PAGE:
Fiscal Year 2019 Budget

Beginning July 1, 2018 and ending June 30, 2019

Last updated: 7/1/18

Energy management

In FY19, department energy budgets total $48.8 million with electricity costs making up 54% of the budget, natural gas costs making up 25% of the budget and gasoline/diesel comprising 8% of the budget. The remaining 12% of the budget funds water and sewer, steam, and heating oil.


Energy efficiency

Efficient Streetlights

Over the past seven years, the City has achieved operational savings through the conversion of street lights to newer fixtures using Light Emitting Diode (“LED”) technology.

Renew Boston Trust

In FY19, the City plans to begin implementing improvements which will result in utility cost savings for City facilities, under an initiative entitled “Renew Boston Trust.”

This initiative is not a trust in the traditional sense, but a program to bundle municipal utility cost savings projects.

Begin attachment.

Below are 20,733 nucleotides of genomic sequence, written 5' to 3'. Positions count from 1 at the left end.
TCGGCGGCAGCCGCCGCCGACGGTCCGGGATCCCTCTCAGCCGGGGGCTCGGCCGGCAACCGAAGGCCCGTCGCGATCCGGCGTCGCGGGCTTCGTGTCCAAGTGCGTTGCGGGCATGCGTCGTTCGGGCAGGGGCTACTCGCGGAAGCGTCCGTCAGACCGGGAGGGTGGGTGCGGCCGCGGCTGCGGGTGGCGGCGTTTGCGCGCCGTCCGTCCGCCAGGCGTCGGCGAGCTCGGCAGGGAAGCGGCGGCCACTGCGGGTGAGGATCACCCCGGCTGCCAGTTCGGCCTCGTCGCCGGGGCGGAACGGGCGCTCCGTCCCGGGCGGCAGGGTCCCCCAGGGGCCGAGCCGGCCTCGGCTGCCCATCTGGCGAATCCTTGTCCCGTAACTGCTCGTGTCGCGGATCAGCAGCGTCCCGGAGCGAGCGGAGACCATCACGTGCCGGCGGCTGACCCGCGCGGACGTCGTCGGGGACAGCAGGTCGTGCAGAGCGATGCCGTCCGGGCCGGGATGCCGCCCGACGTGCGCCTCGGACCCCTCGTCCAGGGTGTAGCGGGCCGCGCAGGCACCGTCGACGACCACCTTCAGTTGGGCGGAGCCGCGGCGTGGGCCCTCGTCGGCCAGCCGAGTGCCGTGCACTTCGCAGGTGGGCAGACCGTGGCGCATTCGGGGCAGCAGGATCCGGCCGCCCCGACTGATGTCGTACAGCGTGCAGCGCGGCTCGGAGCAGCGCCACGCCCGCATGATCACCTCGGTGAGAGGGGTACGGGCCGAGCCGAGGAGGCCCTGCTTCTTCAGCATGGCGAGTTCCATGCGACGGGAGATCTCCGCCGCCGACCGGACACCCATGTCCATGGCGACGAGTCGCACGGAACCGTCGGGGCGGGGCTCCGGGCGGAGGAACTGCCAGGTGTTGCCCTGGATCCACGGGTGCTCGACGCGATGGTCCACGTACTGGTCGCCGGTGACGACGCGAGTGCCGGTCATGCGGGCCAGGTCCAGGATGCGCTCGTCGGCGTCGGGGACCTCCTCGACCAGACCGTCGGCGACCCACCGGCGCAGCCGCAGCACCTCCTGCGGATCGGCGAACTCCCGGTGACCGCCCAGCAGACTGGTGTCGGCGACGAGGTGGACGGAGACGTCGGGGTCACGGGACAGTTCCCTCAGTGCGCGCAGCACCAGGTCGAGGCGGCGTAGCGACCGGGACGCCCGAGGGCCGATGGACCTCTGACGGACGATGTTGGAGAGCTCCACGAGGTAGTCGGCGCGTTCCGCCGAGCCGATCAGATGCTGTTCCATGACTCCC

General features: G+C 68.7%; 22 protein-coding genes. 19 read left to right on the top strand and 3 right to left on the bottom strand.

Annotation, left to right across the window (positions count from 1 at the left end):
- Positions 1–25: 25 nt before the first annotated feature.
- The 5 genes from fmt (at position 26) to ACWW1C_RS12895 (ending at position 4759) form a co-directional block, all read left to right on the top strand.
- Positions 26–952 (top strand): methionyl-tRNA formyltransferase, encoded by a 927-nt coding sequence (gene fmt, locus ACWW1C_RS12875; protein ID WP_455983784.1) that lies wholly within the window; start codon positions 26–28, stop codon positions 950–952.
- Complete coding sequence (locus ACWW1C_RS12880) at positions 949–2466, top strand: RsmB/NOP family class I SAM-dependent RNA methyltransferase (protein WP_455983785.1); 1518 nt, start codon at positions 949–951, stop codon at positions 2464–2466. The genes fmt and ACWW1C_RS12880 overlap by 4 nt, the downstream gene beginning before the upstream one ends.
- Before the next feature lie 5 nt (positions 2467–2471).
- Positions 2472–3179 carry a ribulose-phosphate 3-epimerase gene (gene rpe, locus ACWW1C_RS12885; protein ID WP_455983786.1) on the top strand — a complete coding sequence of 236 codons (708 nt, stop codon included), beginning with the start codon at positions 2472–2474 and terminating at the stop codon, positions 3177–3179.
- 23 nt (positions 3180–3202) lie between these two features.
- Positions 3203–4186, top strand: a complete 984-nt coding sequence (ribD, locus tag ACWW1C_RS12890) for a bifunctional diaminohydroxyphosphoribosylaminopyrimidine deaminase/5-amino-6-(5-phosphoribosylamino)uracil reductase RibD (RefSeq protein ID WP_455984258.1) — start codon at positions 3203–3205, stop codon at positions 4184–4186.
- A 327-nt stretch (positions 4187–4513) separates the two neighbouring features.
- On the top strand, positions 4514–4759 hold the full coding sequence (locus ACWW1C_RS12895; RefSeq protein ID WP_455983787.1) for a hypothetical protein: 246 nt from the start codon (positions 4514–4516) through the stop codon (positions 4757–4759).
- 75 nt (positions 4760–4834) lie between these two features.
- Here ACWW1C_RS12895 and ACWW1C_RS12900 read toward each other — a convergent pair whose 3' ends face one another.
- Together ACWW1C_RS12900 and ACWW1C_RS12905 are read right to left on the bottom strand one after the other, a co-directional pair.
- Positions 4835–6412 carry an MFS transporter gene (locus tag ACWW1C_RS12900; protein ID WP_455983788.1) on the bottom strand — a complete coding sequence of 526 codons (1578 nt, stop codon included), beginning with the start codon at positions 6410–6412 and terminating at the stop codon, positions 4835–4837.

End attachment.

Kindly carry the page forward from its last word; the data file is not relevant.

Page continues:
The initial step was to have an Energy Service Company (“ESCO”) conducting an Investment Grade Audit (“IGA”) of the City’s facilities portfolio to identify projects with significant utility savings potential. The City expects to select projects based upon the IGA analysis and implement the program through one or more contracts with the ESCO that will provide long-term financial guarantees on the net savings for such projects. The City plans to finance the program with general obligation bonds with debt service expected to be offset by the long-term energy savings guaranteed by the ESCO.

Enterprise Energy Management System

To improve the tracking and control of energy use, the City has re-procured services to support an Enterprise Energy Management System (“EEMS”). The current EEMS enables the City to monitor and report on the energy consumed by its 314 buildings and other fixed assets, and its vehicle fleet, and is used by the City to meet its public reporting obligation under the Building Energy Reporting and Disclosure Ordinance. The EEMS has also facilitated the identification of energy efficiency projects and billing errors that have saved the City $1.2 million in the past year alone.

Third-party electricity suppliers

The City’s electricity requirements have been met by third-party commodity supply contractors since March 2005. To date, the amounts the City has paid to its third-party electricity suppliers have been less than the amounts it would have paid if it had continued to accept default electric service from its local distribution company, Eversource